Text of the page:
Starting March 16 and for the next three weeks, vote for the animal you believe should win in four divisions: Land, Air, Sea and Creepy-Crawly. As eliminations progress, you’ll vote in new pairings until, from 16, only eight, four, two and one are left standing.
    Competing are:
    Land Lubbers: African lion versus white rhino; and polar bear versus African elephant.
    Creepy Crawlers: king cobra versus Brazilian wandering spider; and poison dart frog versus deathstalker scorpion.
    Sea Dwellers: killer whale versus saltwater crocodile; and great white shark versus hippo.
    Airborne: African-crowned eagle versus mosquito; and lappet-faced vulture versus peregrine falcon.
    Cast your votes at www.livescience.com/49887-deadliest-animal-tournament.html.
    Share your votes on social media using the hashtag #LSAnimalMadness.
    Watch for the announcement of the Killer champion on April 6 at 3pm.
    Local shout out: Two of the contenders earn a local shout out. Peregrine falcons in residence on the 33rd floor ledge of the Transamerica skyscraper in downtown Baltimore are now Reality Television stars. See them live 24/7 at the Chesapeake Conservancy’s new webcam: www.chesapeakeconservancy.org/peregrine-falcon-webcam.
    In a science first, an Andinobates geminisae froglet has hatched in captivity, Smithsonian Institution researchers report. This tiny poison dart frog, the size of a dime, is a conservation-priority species in its native Panama because of an amphibian-killing chytrid fungus.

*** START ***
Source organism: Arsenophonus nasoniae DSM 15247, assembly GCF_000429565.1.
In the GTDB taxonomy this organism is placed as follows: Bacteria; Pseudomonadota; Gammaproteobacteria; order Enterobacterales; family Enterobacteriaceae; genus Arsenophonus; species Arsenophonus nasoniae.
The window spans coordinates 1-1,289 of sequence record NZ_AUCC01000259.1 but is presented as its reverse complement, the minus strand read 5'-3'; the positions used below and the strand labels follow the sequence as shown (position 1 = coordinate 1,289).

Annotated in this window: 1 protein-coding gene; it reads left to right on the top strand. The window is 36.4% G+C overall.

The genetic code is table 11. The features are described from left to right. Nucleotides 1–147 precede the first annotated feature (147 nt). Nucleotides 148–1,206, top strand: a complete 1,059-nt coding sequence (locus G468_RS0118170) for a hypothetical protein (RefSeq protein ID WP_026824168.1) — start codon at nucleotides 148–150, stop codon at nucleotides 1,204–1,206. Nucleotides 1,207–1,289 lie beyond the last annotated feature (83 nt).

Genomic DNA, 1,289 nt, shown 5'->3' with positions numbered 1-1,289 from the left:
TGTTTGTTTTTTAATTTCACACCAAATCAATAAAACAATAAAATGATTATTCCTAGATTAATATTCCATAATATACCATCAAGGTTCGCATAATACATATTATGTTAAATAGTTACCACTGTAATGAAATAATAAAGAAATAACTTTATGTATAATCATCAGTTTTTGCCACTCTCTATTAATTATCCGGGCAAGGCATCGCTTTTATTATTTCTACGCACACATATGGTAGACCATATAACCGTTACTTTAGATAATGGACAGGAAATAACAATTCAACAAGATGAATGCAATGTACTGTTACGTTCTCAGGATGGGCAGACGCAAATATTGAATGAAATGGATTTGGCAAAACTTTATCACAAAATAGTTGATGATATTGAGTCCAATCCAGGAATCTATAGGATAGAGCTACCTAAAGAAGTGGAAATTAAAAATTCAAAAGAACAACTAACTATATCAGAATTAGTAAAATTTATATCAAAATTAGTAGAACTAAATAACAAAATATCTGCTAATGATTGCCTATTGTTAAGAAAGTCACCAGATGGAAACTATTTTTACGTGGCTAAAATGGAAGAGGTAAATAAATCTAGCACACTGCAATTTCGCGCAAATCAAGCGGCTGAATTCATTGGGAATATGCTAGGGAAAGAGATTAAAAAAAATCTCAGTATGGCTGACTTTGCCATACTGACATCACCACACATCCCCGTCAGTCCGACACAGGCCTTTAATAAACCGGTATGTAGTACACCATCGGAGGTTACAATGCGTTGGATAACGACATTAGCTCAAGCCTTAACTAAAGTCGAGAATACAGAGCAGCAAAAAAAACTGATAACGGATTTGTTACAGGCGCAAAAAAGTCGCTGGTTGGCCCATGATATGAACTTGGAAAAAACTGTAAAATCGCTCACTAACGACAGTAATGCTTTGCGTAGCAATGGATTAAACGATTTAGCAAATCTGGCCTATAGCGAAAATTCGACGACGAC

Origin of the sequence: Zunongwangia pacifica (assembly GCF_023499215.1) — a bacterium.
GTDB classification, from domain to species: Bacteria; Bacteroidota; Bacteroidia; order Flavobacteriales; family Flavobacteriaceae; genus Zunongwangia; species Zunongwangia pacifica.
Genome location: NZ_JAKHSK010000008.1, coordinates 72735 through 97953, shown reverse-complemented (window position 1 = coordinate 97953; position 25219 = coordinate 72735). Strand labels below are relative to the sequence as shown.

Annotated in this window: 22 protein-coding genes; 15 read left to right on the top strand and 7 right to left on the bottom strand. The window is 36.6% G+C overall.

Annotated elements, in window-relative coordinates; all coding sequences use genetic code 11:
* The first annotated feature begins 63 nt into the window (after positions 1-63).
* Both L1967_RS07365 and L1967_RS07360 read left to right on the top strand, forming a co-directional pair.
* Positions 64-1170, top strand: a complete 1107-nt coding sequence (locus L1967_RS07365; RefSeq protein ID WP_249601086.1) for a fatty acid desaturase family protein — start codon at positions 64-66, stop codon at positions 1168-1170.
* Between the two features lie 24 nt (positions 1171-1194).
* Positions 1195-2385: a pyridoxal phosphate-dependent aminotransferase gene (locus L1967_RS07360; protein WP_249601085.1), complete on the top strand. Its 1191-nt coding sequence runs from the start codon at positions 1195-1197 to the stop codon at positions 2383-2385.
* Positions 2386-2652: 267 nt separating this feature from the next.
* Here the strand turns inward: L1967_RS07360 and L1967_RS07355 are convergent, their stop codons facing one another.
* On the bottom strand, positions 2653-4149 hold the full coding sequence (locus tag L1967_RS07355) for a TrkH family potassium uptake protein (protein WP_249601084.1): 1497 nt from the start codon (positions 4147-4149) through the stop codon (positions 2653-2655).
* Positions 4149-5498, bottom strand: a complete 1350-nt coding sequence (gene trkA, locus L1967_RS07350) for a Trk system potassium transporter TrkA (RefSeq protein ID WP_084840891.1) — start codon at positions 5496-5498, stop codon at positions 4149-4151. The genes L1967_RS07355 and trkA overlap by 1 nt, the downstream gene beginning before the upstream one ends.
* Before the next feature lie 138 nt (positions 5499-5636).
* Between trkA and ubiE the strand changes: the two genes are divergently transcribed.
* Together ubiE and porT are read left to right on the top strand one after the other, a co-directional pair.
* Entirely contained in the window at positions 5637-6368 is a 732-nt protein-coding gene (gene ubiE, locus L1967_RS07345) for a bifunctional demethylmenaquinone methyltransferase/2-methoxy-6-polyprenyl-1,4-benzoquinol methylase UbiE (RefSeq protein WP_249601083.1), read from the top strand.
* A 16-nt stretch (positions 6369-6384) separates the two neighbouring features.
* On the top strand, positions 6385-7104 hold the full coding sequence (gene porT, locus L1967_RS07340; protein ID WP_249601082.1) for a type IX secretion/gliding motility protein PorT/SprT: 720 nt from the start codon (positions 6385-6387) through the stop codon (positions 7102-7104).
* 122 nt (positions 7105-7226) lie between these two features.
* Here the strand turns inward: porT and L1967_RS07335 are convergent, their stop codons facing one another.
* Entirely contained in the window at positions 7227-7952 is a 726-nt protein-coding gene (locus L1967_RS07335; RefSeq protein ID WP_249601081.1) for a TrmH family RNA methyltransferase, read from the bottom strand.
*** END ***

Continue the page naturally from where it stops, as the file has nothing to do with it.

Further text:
Look and listen before they leave

Trumpeter swans returned to Chesapeake Country after many years.
    “I have lived at this location on the Chesapeake Bay for 19 years and have never observed trumpeter swans before,” said life-long bird watcher Randy Kiser of Shady Side. “Their sound was unmistakable, so different from the tundras.
    “They stayed for about an hour and then moved on,” Kiser said.
    He wasn’t alone in his trumpeter sighting.
    A D.C. Ornithological Society birdwatcher confirmed that Kiser’s five “was the largest group identified in a long time.”
    Five were also reported in St. Michaels that same February afternoon.
    How to tell them apart from the more common migratory tundra or invasive mute swan?
    Trumpeters have all-black bills, while tundra swans have black bills with a tear­drop of yellow near their eyes and mute swans have bright orange bills with a black knob on top.
    Trumpeters have their necks kinked back at the bottom in a hard C-shape.
    The biggest difference is sound.